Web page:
Dubrovnik is an extremely busy place, huge cruise ships arrive day in day out in the summer. In the walled city, tourists throng through the streets which are all pedestrianised. Visitors soon find that they need very strong legs to walk up and down the steep steps to where many of them are staying.
We stayed in a cosy, welcoming apartment up one set of steep steps. There were plenty of thoughtful touches, but the very special thing about it was the terrace atop. From here, we could glance into the other courtyards of the mish mash of houses below, whilst sitting in the shade of a very large tree. Peace in the middle of the hustle and bustle.
One afternoon, we decided to walk the walls. We left it as late as we could, but we were advised it could take 3 hours to walk round and closing time is 7:30 pm.
I don’t know what you’d expect from walking the walls. Plenty of history perhaps? We had no guide, who might well have told us the stories so we simply absorbed the wonderful views: off out to sea and over the city.
Looking into the city is curiously intimate. As you walk round the walls, you look over into courtyards and cafes, terraces similar to our own, dipping into people’s lives not dissimilar to where we were staying.
There are lush little pockets of gardens, numerous cats bathing in the sunlight and a glimpse here and there of a kitchen, families eating at tables. On many of the windowsills sat different sized and shaped jars. We’d noticed these from our terrace and wondered what they might contain. They each appeared to contain some sort of fruit and possibly a layer of sugar. We were intrigued and started asking questions.
Croatians, it appears, are very keen on liqueurs. On arrival at our apartment, our friendly landlady offered us Griotte or Kraš (sour cherry liqueur) and the local grappa or rakia – both were delicious! The Maitre D’ at 360 Restaurant explained to us how his mother would pick green walnuts and steep them in Rakia, a high proof alcohol that is made from the skins of the grapes left over from winemaking. The jar would sit on the windowsill all summer, then sugar syrup would be added to taste. The walnut liqueur, Orahovica has a flavour reminiscent of vermouth with bigger, stronger overtones. I’ve not been able to find out the difference the sun makes to the maceration. Recipes I’ve read all seem to suggest keeping the liqueur in the dark!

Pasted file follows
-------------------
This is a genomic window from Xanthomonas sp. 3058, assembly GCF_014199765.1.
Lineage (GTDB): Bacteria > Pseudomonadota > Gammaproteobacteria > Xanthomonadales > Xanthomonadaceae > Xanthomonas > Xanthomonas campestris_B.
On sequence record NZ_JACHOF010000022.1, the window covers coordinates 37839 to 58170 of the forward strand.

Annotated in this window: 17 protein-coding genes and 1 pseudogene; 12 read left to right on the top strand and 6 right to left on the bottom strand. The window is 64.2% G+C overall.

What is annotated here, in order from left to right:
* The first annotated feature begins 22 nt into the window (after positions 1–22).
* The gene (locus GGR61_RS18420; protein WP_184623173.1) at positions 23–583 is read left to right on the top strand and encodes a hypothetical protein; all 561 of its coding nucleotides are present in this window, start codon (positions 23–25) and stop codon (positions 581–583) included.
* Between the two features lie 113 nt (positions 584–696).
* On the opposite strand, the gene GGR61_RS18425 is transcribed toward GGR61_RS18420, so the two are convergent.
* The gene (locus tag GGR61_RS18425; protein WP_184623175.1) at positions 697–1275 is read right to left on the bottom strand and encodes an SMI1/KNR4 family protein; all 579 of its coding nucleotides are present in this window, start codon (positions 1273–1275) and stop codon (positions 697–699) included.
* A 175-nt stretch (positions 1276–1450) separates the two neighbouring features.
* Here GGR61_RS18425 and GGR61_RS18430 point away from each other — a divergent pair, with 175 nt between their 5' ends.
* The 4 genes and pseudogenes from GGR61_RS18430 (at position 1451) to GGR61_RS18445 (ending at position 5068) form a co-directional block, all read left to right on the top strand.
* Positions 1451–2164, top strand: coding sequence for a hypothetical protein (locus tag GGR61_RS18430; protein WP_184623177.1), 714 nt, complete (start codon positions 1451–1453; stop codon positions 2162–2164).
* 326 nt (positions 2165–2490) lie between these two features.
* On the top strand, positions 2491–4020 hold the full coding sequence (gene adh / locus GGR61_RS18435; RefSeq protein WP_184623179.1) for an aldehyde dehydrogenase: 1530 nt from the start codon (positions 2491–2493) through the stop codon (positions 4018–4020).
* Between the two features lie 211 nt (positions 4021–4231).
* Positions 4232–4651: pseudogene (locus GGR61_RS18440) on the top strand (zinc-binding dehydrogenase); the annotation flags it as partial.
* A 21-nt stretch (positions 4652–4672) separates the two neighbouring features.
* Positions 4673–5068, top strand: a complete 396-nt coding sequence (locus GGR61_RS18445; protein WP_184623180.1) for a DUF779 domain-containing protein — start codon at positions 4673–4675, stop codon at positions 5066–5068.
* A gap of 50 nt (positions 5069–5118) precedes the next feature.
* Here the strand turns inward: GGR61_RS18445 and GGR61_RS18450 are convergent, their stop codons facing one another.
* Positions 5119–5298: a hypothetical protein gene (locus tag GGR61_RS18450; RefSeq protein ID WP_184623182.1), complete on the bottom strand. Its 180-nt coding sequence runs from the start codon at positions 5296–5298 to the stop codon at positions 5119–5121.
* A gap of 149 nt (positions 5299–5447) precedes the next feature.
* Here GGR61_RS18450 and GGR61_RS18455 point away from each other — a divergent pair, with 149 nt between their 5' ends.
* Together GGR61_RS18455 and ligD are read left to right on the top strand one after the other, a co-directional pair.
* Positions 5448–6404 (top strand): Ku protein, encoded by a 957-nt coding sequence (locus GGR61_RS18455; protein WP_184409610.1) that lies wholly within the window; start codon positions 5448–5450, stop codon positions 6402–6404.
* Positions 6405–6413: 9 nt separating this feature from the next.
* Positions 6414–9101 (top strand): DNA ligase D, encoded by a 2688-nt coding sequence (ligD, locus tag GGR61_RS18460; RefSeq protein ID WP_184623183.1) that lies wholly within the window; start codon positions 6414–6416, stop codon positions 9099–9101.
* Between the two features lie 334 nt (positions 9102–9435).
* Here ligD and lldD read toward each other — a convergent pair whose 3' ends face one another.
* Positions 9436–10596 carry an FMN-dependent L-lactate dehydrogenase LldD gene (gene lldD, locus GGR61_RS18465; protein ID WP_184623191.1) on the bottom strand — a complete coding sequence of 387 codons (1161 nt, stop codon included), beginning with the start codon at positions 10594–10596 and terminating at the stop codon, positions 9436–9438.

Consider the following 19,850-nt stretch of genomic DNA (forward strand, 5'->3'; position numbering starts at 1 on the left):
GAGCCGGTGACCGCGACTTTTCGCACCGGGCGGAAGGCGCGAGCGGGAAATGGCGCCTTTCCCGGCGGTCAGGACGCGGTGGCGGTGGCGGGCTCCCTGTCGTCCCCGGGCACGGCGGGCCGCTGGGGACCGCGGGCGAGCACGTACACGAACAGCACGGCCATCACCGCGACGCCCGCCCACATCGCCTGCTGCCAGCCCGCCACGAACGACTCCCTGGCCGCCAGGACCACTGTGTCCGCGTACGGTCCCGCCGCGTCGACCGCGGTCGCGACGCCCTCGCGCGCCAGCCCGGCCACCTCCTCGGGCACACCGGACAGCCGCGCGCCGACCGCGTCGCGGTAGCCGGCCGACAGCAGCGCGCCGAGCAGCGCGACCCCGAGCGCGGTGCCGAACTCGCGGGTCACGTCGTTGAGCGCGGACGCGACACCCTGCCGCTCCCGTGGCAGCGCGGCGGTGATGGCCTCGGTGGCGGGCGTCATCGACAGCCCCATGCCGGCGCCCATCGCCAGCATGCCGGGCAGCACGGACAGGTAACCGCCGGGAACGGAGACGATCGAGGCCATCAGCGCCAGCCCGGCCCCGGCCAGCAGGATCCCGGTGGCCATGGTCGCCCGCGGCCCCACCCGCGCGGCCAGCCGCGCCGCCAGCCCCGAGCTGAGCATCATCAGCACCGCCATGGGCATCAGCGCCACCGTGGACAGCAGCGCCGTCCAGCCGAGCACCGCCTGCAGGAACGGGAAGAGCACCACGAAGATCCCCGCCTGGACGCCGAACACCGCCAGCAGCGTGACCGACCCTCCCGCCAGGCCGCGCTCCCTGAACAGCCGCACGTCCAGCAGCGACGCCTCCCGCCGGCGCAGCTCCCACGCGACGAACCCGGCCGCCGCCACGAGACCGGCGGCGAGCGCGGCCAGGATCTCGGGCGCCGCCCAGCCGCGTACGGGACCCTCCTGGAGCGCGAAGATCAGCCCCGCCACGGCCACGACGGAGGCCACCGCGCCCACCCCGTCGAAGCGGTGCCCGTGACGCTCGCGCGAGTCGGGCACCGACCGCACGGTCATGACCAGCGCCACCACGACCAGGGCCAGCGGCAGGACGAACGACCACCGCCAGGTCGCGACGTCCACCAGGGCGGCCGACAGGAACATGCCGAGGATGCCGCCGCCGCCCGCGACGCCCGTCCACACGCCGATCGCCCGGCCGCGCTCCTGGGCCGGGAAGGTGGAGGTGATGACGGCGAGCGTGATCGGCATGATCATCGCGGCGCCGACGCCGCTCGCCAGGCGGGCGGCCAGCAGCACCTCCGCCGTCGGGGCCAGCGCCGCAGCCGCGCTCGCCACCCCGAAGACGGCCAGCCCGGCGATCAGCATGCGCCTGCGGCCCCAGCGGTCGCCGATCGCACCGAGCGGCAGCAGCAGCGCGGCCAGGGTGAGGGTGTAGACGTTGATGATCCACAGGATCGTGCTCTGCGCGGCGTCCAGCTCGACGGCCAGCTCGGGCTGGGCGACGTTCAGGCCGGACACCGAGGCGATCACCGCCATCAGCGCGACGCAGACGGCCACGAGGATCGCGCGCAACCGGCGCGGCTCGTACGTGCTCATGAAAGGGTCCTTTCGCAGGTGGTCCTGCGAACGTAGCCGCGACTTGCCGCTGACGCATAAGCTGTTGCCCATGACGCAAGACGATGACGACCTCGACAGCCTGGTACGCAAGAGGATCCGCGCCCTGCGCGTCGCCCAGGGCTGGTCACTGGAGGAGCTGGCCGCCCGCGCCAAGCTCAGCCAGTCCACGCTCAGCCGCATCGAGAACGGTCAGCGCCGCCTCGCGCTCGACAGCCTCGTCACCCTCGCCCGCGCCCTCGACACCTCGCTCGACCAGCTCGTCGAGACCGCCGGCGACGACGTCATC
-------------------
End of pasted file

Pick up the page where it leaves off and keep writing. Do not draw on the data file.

In Konoba Komin restaurant on the island of Korcula, we discover that the waitress, who was also a trained pastry chef, makes many different liqueurs. A particular favourite of hers is figs. Again, this is steeped for months then sweetened. “But not too much” she adds with a smile. She presses us to try some – it’s delicious.
Lemon and orange trees grow abundantly in Croatia. Whilst we didn’t see any orange liqueur, we did see lemon peels gently soaking. We were given lemons on Šolte and on Korčula islands and these were added to my suitcase for the home journey.
I just had to make my own lemon liqueur – sometimes called limoncello. As I had no Rakia , I used vodka and it sat in the greenhouse to make believe it was Croatia. So here’s my recipe. Do seek out unwaxed lemons, I spotted these in Asda only this week.
Update October 2013. Well, what a summer! The limoncello baked nicely throughout the summer and into the Autumn. I’ve just sat tasting a little – it’s delicious!
Croatian Lemon Liqueur
- 6 unwaxed lemons
- 1/2 bottle of vodka (the highest proof you can find, make is not important. You can also use other spirits such as Grappa)
- Large jar with a good seal
For the sugar syrup
- Take equal parts of sugar and water and heat gently until the sugar is dissolved. Cool before using. I used 175gr sugar and water
- First the fiddly bit. Peel the zest off the lemons leaving as little of the white pith on the zest as possible. I found this was easiest with a very sharp knife rather than a peeler. You don’t need the juice for this recipe. I suggest making our lemon curd recipe.
- Place the zest into your jar and pour over the vodka. Mix gently and leave in a warm place such as windowsill.
- Leave for at least 40 days. At this stage, the peel had lost all its colour
- Add the sugar syrup and leave to infuse 10 more days then strain off the peel and place in a bottle with a good screw top if possible.
Best enjoyed chilled.
A lovely blog post on making Walnut liqueur from Box of Stolen Socks.